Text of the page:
Some specific developments are soybeans in Brazil that require less nitrogen (fertilizer) to grow.  Have great hope for Ghana, Rwanda, Tanzania, and Senegal—devoting resources to those countries in expectation of great returns.

Focused on reforming the procurement and investment mechanisms of USAID to make it easier to work with organizations such as the Gates Foundation and local NGOs. In the case of Haiti, developed a single form to clear all of the hurdles to approval that those local NGOs had never processed. There are many creative people in government who are employing the same entrepreneurial spirit to develop responsible and effective ways of improving resource allocation and expediting public-private partnerships to leverage the best features of both.

More Haiti

The flak started quickly. Rusty suggested taking Red Cross training and being part of the solution—the very solution that can’t reach the country. kharris compared me (un?)favorably to The Drudge Report for saying (after Robert Gates did) that the delivery obstruction was “deliberate.”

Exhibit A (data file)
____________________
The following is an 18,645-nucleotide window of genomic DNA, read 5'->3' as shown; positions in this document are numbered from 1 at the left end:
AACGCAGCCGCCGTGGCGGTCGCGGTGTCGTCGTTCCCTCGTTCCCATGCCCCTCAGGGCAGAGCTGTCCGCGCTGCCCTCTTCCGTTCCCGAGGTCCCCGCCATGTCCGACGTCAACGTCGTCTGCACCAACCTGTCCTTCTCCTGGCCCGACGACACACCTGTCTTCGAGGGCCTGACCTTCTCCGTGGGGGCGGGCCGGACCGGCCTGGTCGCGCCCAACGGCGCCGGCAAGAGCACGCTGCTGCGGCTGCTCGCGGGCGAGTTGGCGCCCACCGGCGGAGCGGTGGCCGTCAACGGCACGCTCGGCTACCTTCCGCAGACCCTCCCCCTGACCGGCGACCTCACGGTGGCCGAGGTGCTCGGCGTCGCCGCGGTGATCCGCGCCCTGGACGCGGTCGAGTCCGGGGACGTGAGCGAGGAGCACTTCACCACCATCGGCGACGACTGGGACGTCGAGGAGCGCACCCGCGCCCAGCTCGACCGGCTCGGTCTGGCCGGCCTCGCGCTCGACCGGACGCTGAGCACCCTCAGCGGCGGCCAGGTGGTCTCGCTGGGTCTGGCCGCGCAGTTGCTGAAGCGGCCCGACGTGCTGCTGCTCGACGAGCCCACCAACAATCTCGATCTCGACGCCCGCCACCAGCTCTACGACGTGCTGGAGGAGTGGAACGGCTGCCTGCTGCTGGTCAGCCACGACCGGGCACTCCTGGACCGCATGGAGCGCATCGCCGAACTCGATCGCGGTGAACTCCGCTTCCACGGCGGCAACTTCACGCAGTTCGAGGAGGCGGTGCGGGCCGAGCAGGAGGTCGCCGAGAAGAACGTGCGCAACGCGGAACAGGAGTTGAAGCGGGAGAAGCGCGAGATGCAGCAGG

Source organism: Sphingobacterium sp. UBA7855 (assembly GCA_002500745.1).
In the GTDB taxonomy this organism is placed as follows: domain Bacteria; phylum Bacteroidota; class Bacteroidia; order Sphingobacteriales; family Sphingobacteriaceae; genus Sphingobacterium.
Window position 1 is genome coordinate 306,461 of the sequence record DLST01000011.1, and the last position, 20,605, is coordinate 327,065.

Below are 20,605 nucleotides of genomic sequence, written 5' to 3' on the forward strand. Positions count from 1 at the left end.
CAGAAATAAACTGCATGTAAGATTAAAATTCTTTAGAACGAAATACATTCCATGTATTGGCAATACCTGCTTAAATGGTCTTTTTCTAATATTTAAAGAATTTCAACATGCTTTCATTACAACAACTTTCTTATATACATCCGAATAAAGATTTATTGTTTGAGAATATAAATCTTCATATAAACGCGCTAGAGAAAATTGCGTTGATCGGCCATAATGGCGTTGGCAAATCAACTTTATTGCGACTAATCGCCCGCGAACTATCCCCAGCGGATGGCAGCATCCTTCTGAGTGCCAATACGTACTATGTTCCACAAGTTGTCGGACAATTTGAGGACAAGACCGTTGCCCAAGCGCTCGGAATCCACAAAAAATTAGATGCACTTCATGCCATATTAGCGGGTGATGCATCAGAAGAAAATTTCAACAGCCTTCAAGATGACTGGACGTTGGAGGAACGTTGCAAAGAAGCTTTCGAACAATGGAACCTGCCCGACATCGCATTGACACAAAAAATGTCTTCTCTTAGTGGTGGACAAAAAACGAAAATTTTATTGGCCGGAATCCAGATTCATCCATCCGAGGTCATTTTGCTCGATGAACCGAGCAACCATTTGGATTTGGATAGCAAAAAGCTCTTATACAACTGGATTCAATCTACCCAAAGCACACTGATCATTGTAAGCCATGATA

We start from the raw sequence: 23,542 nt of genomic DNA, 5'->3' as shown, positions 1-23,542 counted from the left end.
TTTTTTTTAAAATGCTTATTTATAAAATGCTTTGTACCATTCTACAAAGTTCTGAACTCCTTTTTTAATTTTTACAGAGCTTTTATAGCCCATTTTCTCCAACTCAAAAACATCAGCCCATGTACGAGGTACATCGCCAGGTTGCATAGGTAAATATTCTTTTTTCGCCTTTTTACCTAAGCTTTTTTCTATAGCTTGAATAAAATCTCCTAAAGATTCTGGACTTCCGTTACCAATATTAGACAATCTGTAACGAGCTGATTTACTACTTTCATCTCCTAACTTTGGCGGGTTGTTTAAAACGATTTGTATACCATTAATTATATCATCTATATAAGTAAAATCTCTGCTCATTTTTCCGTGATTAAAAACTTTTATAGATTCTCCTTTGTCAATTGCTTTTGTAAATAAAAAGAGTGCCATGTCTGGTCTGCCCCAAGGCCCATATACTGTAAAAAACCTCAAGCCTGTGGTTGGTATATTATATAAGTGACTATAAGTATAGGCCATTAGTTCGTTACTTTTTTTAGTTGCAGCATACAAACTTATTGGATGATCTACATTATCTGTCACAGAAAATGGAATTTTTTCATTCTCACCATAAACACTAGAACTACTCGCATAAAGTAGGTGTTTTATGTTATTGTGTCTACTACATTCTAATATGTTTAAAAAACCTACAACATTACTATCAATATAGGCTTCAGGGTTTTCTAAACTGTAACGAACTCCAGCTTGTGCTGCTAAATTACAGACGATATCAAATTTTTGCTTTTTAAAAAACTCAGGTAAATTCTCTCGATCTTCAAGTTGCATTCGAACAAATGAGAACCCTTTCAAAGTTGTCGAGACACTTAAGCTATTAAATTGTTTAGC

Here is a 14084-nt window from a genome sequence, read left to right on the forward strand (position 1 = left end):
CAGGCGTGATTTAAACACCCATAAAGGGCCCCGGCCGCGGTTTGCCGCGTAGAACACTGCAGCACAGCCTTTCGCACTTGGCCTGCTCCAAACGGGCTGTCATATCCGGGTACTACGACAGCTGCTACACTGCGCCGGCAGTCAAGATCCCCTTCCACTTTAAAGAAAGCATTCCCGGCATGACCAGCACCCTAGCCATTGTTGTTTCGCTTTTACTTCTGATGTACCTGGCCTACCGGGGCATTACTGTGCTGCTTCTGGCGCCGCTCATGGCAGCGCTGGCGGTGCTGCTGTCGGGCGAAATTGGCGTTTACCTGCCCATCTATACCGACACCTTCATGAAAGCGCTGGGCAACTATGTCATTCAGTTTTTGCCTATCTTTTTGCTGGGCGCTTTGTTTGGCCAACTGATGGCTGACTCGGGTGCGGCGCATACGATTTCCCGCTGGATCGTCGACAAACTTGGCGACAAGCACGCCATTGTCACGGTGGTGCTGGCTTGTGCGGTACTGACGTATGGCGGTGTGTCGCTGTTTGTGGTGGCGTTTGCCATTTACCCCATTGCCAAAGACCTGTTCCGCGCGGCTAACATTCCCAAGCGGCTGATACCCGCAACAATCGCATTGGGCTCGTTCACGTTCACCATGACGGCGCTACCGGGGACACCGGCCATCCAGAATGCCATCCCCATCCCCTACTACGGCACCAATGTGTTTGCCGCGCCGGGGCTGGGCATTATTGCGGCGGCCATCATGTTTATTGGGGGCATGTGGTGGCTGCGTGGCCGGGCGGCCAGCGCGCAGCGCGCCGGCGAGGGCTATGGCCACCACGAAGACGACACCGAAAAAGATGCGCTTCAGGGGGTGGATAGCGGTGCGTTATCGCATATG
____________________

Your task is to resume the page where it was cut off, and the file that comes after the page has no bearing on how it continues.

The problem is the evidence keeps mounting—and it’s all on my side. Exhibit One:

US forces last week turned back a French aid plane carrying a field hospital from the damaged, congested airport in the Haitian capital of Port-au-Prince, prompting a complaint from French Cooperation Minister Alain Joyandet. The plane landed safely the following day.

Exhibit Two:

The State Department has also been denying many seriously injured people in Port-au-Prince visas to be transferred to Miami for surgery and treatment, said Dr. William O’Neill, the dean of the Miller School of Medicine at the University of Miami, which has erected a field hospital near the airport there.

“It’s beyond insane,” Dr. O’Neill said Saturday, having just returned to Miami from Haiti. “It’s bureaucracy at its worse.”